By Müjge Küçükkeleş & Talip Küçükcan
The study aims to analyze European elites’ perceptions of Turkish Foreign Policy under AK Party period.
As a staunch ally of NATO whose actions were easy to predict, Turkey did not attract much attention as a foreign policy actor until a decade ago. The increasing activism of Turkish foreign policy and the greater initiative taken by Turkish elites have raised interest in Europe. After overcoming the first wave of bewilderment and irritation at Turkey’s independent foreign policy initiatives, Europeans have started to develop a more nuanced approach towards the specifics of Turkish foreign policy.
Currently, debates over Turkey are not confined to EU accession discussion alone. Instead, they consider the implications of Turkey’s more assertive foreign policy as well. As Europe has become more familiar with Turkey, AK Party’s foreign policy has been more positively received in Europe. Turkey is now considered an essential foreign policy voice by the majority of European intellectuals—one that cannot be ignored in any diplomatic developments within Turkey’s greater region.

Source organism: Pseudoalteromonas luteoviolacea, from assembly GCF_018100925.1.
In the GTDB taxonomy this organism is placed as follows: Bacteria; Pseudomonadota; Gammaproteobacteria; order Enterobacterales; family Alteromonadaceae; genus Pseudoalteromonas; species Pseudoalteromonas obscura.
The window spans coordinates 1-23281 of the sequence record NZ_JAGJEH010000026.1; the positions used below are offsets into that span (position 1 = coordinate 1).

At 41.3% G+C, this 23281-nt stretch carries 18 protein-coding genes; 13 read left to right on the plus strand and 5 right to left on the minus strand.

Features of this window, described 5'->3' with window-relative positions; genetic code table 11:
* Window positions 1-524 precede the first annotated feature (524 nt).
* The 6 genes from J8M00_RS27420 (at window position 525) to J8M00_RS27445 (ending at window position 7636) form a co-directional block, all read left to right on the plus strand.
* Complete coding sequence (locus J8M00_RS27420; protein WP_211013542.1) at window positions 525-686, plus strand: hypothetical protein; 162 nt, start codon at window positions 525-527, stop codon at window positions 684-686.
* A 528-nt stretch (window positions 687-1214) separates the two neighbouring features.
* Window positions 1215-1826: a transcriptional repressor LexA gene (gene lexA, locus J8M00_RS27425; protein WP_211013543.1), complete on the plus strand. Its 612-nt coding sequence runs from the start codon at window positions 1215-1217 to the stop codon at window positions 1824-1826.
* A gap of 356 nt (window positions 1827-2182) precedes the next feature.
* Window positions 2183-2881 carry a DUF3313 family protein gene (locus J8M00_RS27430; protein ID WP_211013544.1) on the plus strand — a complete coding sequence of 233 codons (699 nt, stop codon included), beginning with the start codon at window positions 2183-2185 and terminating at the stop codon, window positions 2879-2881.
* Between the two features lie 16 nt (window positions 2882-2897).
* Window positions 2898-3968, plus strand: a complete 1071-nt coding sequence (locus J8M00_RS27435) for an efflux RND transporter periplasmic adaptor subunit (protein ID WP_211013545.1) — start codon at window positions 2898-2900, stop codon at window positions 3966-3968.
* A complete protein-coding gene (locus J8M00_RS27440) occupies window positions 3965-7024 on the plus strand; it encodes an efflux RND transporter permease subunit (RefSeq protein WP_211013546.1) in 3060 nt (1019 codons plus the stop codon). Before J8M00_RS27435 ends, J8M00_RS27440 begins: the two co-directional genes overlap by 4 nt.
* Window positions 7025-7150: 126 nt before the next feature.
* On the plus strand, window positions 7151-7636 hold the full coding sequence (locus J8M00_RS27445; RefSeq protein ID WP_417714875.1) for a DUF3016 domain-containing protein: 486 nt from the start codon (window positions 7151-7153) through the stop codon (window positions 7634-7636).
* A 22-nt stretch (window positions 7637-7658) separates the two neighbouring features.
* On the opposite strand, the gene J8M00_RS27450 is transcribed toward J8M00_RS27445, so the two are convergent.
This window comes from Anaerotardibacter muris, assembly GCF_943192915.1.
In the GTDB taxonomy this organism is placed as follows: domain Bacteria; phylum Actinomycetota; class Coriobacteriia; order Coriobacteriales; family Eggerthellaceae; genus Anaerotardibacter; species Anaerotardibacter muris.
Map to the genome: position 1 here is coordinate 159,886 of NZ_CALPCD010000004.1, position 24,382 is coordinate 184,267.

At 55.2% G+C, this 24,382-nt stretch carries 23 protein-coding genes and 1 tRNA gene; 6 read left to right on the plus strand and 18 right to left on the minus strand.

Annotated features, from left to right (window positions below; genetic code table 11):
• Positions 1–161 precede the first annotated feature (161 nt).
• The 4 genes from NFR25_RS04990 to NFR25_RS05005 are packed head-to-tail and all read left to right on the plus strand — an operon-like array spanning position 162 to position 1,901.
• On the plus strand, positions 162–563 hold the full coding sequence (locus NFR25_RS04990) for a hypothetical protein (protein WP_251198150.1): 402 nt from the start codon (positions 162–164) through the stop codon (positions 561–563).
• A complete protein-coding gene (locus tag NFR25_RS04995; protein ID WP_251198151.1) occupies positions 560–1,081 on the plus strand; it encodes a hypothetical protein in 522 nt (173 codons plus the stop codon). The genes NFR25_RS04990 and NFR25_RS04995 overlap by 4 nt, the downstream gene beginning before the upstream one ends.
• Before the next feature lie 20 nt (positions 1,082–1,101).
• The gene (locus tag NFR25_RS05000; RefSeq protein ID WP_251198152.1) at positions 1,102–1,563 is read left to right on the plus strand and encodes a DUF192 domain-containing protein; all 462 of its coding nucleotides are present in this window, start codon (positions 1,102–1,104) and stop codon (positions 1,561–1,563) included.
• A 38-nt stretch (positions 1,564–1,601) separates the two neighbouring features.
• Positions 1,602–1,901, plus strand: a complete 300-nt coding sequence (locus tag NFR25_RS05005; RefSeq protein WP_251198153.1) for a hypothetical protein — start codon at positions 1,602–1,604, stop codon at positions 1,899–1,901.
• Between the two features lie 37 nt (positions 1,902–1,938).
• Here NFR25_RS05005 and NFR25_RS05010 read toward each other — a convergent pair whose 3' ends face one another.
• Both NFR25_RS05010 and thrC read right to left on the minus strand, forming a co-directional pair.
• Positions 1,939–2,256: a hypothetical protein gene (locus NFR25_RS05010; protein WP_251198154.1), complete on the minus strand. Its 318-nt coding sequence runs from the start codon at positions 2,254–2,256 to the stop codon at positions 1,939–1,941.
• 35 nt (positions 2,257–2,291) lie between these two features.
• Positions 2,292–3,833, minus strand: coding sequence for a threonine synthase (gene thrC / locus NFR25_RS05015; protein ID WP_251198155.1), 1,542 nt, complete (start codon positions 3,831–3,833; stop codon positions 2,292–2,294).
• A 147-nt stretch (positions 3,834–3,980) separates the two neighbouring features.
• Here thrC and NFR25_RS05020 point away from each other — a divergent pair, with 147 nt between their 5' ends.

Nonetheless, positive perception of Turkish foreign policy is not without question marks and confusion regarding objectives of Turkish foreign policy. The study at hand aims to analyze European elites’ perceptions of Turkish Foreign Policy under AK Party period. The policy brief is made up of three parts. The first part of the policy report gives a brief introduction to the evolution of Turkish Foreign Policy under the AK Party period. The second part attempts to reveal overall perceptions of Turkish Foreign Policy among European elite. The third part of the policy report places the focus on what European elite think of the main debates that Turkish foreign policy has generated over the last few years: Shift of Axis, Turkish Model, Over-Stretch in Turkish Foreign Policy and neo-Ottomanism.